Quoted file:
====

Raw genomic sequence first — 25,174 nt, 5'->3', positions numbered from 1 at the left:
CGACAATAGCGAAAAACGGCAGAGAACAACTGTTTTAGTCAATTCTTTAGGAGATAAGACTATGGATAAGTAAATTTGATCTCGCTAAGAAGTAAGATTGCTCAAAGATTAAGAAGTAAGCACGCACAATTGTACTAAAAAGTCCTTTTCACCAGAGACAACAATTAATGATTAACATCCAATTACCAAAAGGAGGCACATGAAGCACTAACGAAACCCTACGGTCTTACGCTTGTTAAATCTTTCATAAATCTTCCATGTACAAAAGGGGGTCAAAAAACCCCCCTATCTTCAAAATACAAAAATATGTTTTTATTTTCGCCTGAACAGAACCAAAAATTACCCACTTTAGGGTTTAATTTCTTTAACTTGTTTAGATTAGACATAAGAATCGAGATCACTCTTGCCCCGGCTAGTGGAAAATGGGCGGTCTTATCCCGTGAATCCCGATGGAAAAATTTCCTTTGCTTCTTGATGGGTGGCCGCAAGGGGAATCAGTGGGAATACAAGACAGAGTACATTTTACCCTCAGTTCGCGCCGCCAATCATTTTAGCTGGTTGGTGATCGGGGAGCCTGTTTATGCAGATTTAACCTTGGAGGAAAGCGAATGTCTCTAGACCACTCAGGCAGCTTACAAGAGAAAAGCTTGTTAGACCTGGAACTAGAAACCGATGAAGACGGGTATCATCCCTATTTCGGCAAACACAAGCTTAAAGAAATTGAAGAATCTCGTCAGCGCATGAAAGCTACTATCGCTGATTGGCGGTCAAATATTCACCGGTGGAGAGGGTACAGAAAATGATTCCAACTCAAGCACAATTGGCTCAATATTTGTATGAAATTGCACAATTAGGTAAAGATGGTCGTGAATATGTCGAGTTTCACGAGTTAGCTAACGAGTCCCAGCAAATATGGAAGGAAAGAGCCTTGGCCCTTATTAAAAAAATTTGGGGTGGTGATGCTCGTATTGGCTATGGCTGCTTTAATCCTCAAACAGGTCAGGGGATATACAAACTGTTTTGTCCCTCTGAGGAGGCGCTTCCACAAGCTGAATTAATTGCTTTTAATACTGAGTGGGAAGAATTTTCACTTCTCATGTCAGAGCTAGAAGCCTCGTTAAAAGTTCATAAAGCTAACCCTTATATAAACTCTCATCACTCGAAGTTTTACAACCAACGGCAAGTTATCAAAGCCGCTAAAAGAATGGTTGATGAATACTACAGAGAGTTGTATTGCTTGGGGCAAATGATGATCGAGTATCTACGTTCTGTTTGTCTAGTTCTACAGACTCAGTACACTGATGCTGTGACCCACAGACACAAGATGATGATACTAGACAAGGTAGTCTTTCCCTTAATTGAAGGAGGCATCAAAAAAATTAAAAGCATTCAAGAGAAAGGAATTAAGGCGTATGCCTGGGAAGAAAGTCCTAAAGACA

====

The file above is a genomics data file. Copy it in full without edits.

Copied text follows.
Raw genomic sequence first — 25,174 nt, 5'->3', positions numbered from 1 at the left:
CGACAATAGCGAAAAACGGCAGAGAACAACTGTTTTAGTCAATTCTTTAGGAGATAAGACTATGGATAAGTAAATTTGATCTCGCTAAGAAGTAAGATTGCTCAAAGATTAAGAAGTAAGCACGCACAATTGTACTAAAAAGTCCTTTTCACCAGAGACAACAATTAATGATTAACATCCAATTACCAAAAGGAGGCACATGAAGCACTAACGAAACCCTACGGTCTTACGCTTGTTAAATCTTTCATAAATCTTCCATGTACAAAAGGGGGTCAAAAAACCCCCCTATCTTCAAAATACAAAAATATGTTTTTATTTTCGCCTGAACAGAACCAAAAATTACCCACTTTAGGGTTTAATTTCTTTAACTTGTTTAGATTAGACATAAGAATCGAGATCACTCTTGCCCCGGCTAGTGGAAAATGGGCGGTCTTATCCCGTGAATCCCGATGGAAAAATTTCCTTTGCTTCTTGATGGGTGGCCGCAAGGGGAATCAGTGGGAATACAAGACAGAGTACATTTTACCCTCAGTTCGCGCCGCCAATCATTTTAGCTGGTTGGTGATCGGGGAGCCTGTTTATGCAGATTTAACCTTGGAGGAAAGCGAATGTCTCTAGACCACTCAGGCAGCTTACAAGAGAAAAGCTTGTTAGACCTGGAACTAGAAACCGATGAAGACGGGTATCATCCCTATTTCGGCAAACACAAGCTTAAAGAAATTGAAGAATCTCGTCAGCGCATGAAAGCTACTATCGCTGATTGGCGGTCAAATATTCACCGGTGGAGAGGGTACAGAAAATGATTCCAACTCAAGCACAATTGGCTCAATATTTGTATGAAATTGCACAATTAGGTAAAGATGGTCGTGAATATGTCGAGTTTCACGAGTTAGCTAACGAGTCCCAGCAAATATGGAAGGAAAGAGCCTTGGCCCTTATTAAAAAAATTTGGGGTGGTGATGCTCGTATTGGCTATGGCTGCTTTAATCCTCAAACAGGTCAGGGGATATACAAACTGTTTTGTCCCTCTGAGGAGGCGCTTCCACAAGCTGAATTAATTGCTTTTAATACTGAGTGGGAAGAATTTTCACTTCTCATGTCAGAGCTAGAAGCCTCGTTAAAAGTTCATAAAGCTAACCCTTATATAAACTCTCATCACTCGAAGTTTTACAACCAACGGCAAGTTATCAAAGCCGCTAAAAGAATGGTTGATGAATACTACAGAGAGTTGTATTGCTTGGGGCAAATGATGATCGAGTATCTACGTTCTGTTTGTCTAGTTCTACAGACTCAGTACACTGATGCTGTGACCCACAGACACAAGATGATGATACTAGACAAGGTAGTCTTTCCCTTAATTGAAGGAGGCATCAAAAAAATTAAAAGCATTCAAGAGAAAGGAATTAAGGCGTATGCCTGGGAAGAAAGTCCTAAAGACA